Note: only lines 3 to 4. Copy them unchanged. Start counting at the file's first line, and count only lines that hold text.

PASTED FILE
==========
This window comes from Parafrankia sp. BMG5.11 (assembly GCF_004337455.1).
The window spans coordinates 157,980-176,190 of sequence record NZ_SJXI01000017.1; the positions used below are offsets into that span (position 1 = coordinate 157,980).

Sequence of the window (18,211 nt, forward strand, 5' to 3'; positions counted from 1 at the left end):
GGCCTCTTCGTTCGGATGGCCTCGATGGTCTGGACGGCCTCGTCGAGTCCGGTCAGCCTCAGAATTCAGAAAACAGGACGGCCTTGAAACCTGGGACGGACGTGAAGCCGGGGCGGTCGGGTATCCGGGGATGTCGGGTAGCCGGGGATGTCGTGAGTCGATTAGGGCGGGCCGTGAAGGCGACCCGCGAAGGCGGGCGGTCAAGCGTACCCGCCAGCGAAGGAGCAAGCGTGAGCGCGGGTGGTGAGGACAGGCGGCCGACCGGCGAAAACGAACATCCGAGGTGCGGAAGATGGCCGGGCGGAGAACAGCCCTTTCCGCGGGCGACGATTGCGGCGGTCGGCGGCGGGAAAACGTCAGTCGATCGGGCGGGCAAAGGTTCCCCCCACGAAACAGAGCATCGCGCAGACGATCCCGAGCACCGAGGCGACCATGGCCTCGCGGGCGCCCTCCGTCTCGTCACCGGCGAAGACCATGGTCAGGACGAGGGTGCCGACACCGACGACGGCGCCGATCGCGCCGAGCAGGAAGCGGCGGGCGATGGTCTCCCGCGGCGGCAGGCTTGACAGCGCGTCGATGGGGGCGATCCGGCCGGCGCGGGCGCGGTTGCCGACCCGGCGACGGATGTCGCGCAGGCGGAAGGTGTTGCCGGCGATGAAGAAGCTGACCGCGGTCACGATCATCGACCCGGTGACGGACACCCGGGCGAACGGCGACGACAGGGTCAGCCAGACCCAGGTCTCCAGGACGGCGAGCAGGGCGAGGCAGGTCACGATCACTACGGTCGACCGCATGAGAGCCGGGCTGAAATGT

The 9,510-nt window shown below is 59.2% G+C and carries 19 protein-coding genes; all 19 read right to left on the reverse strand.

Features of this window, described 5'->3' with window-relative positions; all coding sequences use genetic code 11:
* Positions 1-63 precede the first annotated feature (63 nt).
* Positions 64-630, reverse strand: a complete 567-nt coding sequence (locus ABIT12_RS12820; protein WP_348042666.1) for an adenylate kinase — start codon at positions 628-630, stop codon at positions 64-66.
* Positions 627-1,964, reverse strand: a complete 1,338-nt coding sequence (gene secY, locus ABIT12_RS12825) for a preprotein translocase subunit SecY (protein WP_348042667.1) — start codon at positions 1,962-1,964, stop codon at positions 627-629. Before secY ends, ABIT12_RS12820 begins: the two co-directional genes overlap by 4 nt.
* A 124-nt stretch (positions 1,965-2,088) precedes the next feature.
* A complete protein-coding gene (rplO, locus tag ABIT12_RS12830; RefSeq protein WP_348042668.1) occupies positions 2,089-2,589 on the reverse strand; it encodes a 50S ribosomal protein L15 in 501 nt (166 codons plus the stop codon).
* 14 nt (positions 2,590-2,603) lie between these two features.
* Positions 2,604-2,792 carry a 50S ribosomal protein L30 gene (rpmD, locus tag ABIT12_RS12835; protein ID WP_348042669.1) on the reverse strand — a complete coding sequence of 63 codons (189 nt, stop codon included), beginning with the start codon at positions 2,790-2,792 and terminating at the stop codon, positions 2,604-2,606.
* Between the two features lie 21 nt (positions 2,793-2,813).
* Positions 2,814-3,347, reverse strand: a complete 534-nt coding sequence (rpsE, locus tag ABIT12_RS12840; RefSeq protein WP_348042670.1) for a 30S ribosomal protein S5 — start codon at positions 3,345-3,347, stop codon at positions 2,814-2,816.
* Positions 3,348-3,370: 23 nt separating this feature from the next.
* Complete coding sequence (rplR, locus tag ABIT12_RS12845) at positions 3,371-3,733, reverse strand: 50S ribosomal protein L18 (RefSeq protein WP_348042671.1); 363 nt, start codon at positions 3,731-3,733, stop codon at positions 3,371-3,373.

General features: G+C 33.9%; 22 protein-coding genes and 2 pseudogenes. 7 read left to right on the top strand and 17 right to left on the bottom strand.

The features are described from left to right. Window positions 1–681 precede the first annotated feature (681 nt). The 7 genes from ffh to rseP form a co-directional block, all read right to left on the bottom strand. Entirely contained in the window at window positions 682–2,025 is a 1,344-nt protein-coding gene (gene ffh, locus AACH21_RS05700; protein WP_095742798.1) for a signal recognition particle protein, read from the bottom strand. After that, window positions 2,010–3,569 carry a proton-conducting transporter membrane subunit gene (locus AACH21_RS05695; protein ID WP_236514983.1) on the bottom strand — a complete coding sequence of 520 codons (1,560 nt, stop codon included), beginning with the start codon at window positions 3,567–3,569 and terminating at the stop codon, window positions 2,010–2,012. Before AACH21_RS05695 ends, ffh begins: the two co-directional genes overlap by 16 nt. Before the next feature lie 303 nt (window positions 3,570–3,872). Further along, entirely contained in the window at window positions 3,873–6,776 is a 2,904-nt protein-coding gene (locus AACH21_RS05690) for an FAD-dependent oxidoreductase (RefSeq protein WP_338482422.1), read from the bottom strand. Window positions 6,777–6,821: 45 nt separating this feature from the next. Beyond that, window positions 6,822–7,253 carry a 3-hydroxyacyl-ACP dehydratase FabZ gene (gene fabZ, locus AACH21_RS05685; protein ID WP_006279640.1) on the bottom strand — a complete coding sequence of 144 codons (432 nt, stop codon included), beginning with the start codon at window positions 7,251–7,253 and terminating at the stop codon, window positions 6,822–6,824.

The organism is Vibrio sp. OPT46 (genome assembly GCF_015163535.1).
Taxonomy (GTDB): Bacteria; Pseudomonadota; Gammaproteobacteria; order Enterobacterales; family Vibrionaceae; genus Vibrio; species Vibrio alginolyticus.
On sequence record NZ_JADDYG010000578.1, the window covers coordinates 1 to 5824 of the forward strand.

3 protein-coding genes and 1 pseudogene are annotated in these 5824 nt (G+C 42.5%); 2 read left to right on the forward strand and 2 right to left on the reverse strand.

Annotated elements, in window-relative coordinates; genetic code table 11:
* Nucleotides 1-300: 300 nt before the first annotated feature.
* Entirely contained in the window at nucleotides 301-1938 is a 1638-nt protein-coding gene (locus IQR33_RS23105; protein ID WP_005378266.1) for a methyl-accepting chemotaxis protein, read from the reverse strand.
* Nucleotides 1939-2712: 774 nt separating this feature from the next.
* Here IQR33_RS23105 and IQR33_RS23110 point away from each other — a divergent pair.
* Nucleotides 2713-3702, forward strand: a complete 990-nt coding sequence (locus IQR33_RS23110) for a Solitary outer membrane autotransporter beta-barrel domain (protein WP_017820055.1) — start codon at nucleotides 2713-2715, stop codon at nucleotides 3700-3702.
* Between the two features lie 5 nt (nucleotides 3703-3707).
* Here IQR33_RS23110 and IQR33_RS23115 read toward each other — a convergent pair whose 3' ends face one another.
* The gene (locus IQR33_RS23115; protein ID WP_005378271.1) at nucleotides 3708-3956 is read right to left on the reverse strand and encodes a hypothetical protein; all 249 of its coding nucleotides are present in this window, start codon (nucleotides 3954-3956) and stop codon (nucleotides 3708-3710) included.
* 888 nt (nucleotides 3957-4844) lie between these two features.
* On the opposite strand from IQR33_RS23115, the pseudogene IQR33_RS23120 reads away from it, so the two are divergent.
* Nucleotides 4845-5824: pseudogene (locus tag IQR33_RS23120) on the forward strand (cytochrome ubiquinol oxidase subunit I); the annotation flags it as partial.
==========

Sequence of the window (18,211 nt, forward strand, 5' to 3'; positions counted from 1 at the left end):
GGCCTCTTCGTTCGGATGGCCTCGATGGTCTGGACGGCCTCGTCGAGTCCGGTCAGCCTCAGAATTCAGAAAACAGGACGGCCTTGAAACCTGGGACGGACGTGAAGCCGGGGCGGTCGGGTATCCGGGGATGTCGGGTAGCCGGGGATGTCGTGAGTCGATTAGGGCGGGCCGTGAAGGCGACCCGCGAAGGCGGGCGGTCAAGCGTACCCGCCAGCGAAGGAGCAAGCGTGAGCGCGGGTGGTGAGGACAGGCGGCCGACCGGCGAAAACGAACATCCGAGGTGCGGAAGATGGCCGGGCGGAGAACAGCCCTTTCCGCGGGCGACGATTGCGGCGGTCGGCGGCGGGAAAACGTCAGTCGATCGGGCGGGCAAAGGTTCCCCCCACGAAACAGAGCATCGCGCAGACGATCCCGAGCACCGAGGCGACCATGGCCTCGCGGGCGCCCTCCGTCTCGTCACCGGCGAAGACCATGGTCAGGACGAGGGTGCCGACACCGACGACGGCGCCGATCGCGCCGAGCAGGAAGCGGCGGGCGATGGTCTCCCGCGGCGGCAGGCTTGACAGCGCGTCGATGGGGGCGATCCGGCCGGCGCGGGCGCGGTTGCCGACCCGGCGACGGATGTCGCGCAGGCGGAAGGTGTTGCCGGCGATGAAGAAGCTGACCGCGGTCACGATCATCGACCCGGTGACGGACACCCGGGCGAACGGCGACGACAGGGTCAGCCAGACCCAGGTCTCCAGGACGGCGAGCAGGGCGAGGCAGGTCACGATCACTACGGTCGACCGCATGAGAGCCGGGCTGAAATGT